Oh, my my. Party politics are getting interesting in Douglas County, Ga.
The Douglas County legislative delegation – a substantially gerrymandered hydra of a thing itself – has proposed retooling the county’s board of elections.
Presently, the board of elections is comprised of four Republicans and one Democrat. This is an arrangement that has actually reflected the political reality of Douglas County pretty well, as the county’s Democratic party has largely slid between dormant and dead for about two decades.
But now, the county’s legislative delegation (that is, the state representatives and senators who represent parts of Douglas County in the Georgia General Assembly) has proposed changing how the board of elections in Douglas County is constituted, and to change it in such a way that might actually give the Democrats a 3-2 advantage on the board.
This has some in the county establishment, including Douglas County Commission Chairman Tom Worthan, a Republican, stomping mad.
In a recent article in the Douglas County Sentinel, Worthan vows to “do everything in my power to kill this thing.”
The county’s delegation is composed only three Republicans: Rep. Dustin Hightower (R-Carrollton), Rep. Micha Gravely (R-Douglasville) and Sen. Mike Dugan (R-Carrollton). The remaining five members of the county’s delegation are Democrats: Sen. Donzella James (D-Atlanta), Rep. Kim Alexander (D-Douglasville), Rep. Roger Bruce (D-Atlanta), Rep. Sharon Beasley-Teague (D-Red Oak) and Rep. LaDawn Jones (D-College Park) comprise the rest of the county’s representation.
Under a plan proposed by Sen. James and one that Rep. Alexander plans to carry in the House, the Democrats and Republicans would each get to pick two members of the county’s board of elections. The remaining member would be elected by the delegation, which, again, is 5-3 Democrat.
Ergo, a 3-2 Democratic advantage, which might more accurately reflect where Douglas County is, and where the county is going.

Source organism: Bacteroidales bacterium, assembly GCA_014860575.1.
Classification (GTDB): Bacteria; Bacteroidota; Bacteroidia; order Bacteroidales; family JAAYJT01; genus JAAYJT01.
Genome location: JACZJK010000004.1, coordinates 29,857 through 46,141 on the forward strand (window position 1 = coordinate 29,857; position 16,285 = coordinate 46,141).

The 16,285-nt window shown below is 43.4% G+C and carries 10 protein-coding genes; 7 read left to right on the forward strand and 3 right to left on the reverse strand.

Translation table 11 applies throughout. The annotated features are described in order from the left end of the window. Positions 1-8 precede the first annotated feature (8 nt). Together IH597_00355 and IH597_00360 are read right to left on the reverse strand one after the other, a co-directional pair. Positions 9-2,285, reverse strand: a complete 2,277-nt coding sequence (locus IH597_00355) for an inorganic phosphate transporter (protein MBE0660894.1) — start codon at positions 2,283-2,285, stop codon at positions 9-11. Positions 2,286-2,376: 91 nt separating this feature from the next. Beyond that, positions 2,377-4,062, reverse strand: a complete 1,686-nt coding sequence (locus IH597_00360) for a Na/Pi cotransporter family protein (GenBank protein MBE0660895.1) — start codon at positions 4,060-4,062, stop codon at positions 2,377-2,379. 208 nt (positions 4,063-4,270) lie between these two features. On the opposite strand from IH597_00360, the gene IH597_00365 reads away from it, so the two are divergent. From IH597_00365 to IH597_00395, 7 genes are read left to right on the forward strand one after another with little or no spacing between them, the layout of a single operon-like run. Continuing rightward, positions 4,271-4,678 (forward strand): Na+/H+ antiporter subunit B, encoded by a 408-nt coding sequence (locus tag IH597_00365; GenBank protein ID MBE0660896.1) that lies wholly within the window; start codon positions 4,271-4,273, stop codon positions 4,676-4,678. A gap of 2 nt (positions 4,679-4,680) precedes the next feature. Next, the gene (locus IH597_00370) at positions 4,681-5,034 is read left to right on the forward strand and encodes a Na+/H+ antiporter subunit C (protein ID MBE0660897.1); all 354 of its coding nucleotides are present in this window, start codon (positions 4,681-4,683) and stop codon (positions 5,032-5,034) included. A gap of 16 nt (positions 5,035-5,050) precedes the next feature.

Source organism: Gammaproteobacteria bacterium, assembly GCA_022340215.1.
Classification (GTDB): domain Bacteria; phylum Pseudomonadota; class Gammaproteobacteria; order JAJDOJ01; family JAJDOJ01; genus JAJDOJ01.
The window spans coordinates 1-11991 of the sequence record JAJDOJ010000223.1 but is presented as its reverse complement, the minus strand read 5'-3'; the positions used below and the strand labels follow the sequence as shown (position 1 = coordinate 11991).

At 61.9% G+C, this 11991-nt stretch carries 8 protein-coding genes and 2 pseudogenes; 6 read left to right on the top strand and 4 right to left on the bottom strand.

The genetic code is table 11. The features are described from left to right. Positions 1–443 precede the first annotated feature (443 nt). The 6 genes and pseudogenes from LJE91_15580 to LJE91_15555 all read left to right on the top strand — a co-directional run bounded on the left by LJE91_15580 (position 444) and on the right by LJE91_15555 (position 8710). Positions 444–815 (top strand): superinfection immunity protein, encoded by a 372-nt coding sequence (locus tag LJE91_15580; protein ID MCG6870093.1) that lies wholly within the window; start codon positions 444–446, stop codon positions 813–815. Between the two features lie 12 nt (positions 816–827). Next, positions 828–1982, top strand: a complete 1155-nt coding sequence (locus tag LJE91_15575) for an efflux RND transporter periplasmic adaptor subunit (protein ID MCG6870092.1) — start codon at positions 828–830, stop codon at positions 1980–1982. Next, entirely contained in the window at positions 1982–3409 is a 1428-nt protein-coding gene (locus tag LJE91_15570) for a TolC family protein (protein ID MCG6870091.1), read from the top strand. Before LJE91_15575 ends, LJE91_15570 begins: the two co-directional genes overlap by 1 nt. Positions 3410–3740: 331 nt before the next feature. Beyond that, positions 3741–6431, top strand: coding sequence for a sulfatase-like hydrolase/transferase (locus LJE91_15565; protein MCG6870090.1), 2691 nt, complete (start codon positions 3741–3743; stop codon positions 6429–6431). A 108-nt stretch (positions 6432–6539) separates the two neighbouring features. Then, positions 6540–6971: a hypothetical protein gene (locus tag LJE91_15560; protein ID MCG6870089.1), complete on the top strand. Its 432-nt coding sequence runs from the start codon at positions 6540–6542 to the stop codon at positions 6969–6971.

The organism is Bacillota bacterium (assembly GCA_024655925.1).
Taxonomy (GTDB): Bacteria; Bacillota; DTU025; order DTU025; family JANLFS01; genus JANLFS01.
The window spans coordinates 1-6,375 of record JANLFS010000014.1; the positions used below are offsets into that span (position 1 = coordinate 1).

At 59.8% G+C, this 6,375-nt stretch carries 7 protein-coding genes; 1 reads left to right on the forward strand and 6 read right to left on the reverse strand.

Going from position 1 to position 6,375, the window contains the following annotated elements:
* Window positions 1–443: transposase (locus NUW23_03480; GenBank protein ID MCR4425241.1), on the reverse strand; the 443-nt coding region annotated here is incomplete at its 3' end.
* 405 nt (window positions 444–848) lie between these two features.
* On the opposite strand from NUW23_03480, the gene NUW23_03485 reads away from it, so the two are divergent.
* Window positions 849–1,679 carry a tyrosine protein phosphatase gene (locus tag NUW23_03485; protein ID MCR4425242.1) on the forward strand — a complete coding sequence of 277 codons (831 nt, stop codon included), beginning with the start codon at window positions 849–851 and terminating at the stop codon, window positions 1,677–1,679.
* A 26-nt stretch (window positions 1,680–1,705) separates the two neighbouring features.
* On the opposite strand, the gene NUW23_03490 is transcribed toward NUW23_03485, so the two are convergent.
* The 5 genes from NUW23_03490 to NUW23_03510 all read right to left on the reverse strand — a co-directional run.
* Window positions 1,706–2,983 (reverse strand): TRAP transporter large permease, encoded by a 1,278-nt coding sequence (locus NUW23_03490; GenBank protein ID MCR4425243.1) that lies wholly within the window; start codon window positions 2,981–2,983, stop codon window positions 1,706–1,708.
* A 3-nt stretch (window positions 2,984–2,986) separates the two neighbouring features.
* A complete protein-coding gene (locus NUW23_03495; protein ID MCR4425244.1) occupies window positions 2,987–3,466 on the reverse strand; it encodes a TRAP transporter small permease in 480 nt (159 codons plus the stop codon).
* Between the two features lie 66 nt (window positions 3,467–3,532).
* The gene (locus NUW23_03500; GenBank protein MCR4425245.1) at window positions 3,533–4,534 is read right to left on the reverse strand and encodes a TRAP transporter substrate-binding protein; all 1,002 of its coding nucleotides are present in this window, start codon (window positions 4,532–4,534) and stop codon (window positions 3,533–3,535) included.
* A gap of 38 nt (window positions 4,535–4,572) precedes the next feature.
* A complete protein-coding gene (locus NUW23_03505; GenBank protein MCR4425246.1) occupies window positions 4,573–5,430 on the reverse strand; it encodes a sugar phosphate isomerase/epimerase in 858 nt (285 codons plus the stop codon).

During the 1990s, while total population increased by almost 30 percent, the black population more than doubled its proportion of the population from 7.9 percent to 19.4 percent.
But demographic shifts in the county may not be the underlying reason for the current tension. Like the rest of Georgia, a little more than a decade ago, the county experienced a nuanced shift from Democratic to Republican hands. Tommy Waldrop, who served as sheriff in the 90s, ran as a Democrat the first time, and as a Republican for his second term. (My grandfather, a lifelong Democrat who kept a framed portrait of FDR on the wall of his living room, said he’d have to “hold his nose” to vote for Sheriff Waldrop, who was also my grandfather’s cousin.)
See, it’s like this:
During this transition, the “establishment” – that is, the organized, hierarchical political structure in place, i.e., “good ol’ boy network” – flipped. It was still the same people, mind you, but rather than being Tallmadge-type Democrats they were Perdue-type Republicans. For more than a few election cycles, this served fine; just as was the case during the bad ol’ one-party system days, if you won the Republican primary, you basically won the office. Board of commissioners chairman, sheriff, tax commissioner, etc., all went pretty seamlessly from Democratic to Republican control, and since the issues that cause such tension between the parties has precious little bearing on local politics, few even seemed to notice.
So it was that I observed the inauguration of the last Democratic office holder in county government—the county surveyor.
During this transition, however, the county’s minority community was left without significant representation. Democrats since the 1960s, they continued to vote a Democratic ticket through the 1990s and into the 2000s. Until, that is, it became clear that there often wasn’t even a Democrat on the ticket; by the general election in November, a great many races had been decided.